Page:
Domestic Vs. Imported: The Growing Number of Foreign Athletes in DII Athletics

In the past -few years, the Jamaican and Trinidadian semi-professional relay teams have gone one-two in the Division II NCAA Nationals while representing different schools. Similarly, the second-place finisher in the javelin this year was from Canada, representing Alaska Anchorage, a school that regularly imports distance runners from Nigeria.

International recruitment is not limited to track and field at the Division II level. Distance runners from Africa and throwers from northern Europe routinely go to school on a full scholarship with the added benefit on the coachs side of an easy win in that athletes event. Swimmers and baseball players from South America are commonly found in collegiate competition, as well as basketball players from eastern Europe. Yes, these are sweeping generalizations, but the extent to which they are true has really surprised me through the years.

The question then comes down to this: Why would a coach not go get the very best athletes from around the world?

The first answer, of course would be money. Not every university has the means to recruit internationally, and some programs like the program here at UCSD just dont have enough scholarship money to attract these athletes.

Then there is the time commitment. Being a coach while recruiting athletes is like being a salesman. You have to sell your school to these athletes and close the deal, which takes time, finesse and money. The more time you spend on a good recruit, the more invested you are. If that falls through, you wasted time you could have used pursuing a domestic athlete that was not as good, but has potential. The risk is too high for many coaches who would otherwise like to have that big fish foreigner.

Finally, the moral side of international recruitment comes into play. Certainly, every coach wants to win, but at what cost? For every athlete that a head coach recruits from outside the U.S., that coach loses an ounce of credibility. In the scheme of things, that coach is stating that their program cannot take a good athlete and put him on the same level as that great foreign athlete.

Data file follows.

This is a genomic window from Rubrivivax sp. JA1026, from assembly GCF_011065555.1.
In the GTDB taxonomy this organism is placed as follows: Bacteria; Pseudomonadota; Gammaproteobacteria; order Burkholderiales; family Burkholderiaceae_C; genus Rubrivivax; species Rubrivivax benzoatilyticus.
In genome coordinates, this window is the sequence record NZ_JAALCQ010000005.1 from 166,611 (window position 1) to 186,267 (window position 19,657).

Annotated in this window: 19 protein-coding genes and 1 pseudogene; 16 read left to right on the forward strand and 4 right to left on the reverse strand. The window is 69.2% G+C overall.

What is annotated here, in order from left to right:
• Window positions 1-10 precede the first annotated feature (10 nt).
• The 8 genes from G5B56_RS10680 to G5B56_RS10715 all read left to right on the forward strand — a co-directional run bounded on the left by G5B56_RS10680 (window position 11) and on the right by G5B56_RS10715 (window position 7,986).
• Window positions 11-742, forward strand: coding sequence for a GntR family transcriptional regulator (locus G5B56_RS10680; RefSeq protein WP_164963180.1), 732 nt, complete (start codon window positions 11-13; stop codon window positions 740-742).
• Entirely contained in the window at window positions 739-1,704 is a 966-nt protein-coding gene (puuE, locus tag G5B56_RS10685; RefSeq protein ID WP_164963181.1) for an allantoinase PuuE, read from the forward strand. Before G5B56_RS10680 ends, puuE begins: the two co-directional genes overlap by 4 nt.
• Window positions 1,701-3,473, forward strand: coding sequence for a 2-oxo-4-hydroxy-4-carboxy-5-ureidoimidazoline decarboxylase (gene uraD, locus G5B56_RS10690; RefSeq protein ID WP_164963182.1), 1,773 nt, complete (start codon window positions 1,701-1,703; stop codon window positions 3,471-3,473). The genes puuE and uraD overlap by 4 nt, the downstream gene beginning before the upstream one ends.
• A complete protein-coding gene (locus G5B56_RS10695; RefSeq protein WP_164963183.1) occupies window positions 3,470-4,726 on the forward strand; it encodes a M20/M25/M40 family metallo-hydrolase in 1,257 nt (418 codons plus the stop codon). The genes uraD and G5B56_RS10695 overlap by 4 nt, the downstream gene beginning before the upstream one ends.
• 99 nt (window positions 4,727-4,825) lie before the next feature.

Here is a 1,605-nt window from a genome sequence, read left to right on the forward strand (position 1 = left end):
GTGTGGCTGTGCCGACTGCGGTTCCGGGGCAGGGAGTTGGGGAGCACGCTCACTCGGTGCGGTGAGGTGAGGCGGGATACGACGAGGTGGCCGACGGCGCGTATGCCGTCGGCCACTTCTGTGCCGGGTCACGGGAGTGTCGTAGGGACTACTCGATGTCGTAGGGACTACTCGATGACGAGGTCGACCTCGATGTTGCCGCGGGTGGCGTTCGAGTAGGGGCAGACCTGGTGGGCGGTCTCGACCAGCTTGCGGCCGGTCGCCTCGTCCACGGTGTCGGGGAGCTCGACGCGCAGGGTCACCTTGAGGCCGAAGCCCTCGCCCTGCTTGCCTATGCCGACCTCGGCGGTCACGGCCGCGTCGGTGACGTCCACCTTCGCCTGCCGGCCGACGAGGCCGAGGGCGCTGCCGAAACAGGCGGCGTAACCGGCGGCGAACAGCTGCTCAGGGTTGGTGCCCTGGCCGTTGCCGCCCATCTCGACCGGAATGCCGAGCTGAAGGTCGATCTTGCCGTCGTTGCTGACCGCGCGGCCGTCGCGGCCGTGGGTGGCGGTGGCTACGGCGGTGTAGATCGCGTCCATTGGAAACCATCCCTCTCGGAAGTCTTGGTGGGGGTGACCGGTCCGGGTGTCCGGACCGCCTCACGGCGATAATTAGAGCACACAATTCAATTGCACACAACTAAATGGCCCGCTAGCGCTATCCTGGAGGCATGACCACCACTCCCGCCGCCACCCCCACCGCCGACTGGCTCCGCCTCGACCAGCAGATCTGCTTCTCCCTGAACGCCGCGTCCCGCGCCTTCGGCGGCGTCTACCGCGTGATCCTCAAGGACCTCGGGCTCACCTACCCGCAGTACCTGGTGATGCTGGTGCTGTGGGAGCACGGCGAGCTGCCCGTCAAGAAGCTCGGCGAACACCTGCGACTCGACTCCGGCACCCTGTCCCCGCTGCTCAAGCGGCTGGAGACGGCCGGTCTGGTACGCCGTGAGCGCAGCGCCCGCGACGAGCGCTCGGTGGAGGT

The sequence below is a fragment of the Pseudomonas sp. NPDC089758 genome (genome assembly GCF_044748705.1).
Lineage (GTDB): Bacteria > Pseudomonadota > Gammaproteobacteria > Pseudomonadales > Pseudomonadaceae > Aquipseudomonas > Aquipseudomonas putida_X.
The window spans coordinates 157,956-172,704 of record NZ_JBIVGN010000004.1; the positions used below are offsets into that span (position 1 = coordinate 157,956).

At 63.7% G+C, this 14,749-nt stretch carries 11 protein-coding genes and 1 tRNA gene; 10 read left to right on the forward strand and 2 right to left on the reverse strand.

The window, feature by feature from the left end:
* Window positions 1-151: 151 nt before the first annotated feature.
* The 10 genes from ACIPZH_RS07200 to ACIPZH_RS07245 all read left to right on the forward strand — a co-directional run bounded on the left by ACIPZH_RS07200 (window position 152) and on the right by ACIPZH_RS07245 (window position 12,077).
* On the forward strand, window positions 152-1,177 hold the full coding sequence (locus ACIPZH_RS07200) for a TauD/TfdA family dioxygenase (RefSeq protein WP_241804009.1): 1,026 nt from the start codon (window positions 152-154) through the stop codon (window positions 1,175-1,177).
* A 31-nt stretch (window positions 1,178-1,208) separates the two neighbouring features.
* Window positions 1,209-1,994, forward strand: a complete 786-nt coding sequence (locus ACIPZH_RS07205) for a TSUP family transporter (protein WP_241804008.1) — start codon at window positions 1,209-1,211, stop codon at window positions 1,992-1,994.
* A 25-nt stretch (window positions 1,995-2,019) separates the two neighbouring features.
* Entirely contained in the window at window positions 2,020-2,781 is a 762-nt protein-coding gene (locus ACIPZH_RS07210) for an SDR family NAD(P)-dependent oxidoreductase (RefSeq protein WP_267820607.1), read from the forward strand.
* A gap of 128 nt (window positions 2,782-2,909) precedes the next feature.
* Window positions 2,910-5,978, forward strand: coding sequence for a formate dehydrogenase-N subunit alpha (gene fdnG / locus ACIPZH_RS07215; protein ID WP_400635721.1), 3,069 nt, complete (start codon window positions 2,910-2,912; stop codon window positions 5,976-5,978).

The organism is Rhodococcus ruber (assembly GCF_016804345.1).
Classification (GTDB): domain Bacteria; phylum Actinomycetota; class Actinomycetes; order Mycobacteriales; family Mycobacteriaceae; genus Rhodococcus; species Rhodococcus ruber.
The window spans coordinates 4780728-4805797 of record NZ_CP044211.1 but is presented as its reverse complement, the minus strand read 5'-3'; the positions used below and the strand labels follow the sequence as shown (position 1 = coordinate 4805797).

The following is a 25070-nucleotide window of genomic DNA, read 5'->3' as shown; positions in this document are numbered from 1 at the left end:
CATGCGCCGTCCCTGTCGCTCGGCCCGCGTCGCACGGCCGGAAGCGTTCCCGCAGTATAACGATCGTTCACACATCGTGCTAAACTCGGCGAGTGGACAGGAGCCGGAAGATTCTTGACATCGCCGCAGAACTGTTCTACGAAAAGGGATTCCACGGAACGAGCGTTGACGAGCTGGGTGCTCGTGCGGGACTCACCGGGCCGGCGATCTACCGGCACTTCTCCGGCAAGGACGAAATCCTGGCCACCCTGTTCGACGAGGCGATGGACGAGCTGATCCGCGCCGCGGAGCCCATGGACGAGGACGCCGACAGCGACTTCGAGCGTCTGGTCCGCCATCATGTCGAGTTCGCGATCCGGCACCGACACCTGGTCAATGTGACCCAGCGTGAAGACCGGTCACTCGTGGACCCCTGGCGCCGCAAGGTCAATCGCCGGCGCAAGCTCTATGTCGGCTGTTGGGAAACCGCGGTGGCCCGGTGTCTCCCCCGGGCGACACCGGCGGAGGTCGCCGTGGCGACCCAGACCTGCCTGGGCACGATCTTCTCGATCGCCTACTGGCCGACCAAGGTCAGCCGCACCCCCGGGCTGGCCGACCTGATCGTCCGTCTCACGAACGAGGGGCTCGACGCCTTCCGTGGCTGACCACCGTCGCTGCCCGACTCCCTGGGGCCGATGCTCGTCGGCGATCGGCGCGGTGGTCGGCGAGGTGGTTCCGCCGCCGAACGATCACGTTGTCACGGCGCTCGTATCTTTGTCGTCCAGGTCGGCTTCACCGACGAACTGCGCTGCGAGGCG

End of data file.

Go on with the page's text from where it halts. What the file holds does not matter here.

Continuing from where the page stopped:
For some coaches, this is not a problem. A team headed by a distance-oriented coach or athletic director is not going to be as morally conflicted by the prospect of adding a great foreign thrower to boost the team from last to first in the discus or shotput, because they might not have the resources to successfully build a portion of their program.

On the other side of the same coin, there are top-tier level programs like the University of Oregon. They simply get the very best athletes from wherever they are located and make them superstars. Regardless of their country of origin, they know taking the very best athletes and putting them in their system will create PAC12 and national championship teams as well as Olympic athletes. Rather than taking foreigners to temporarily fill holes in their program, they take them because they have a complete program.

And that brings us back to UCSD. Yes, the fact that we do not have much money is a factor, but at the heart of our department is the knowledge that we can create complete programs, to build teams that will win CCAA and NCAA championships. While other programs have perennially out-spent UCSD, the Tritons are still able to stay on top of the CCAA and have the right system in place to win at any level.

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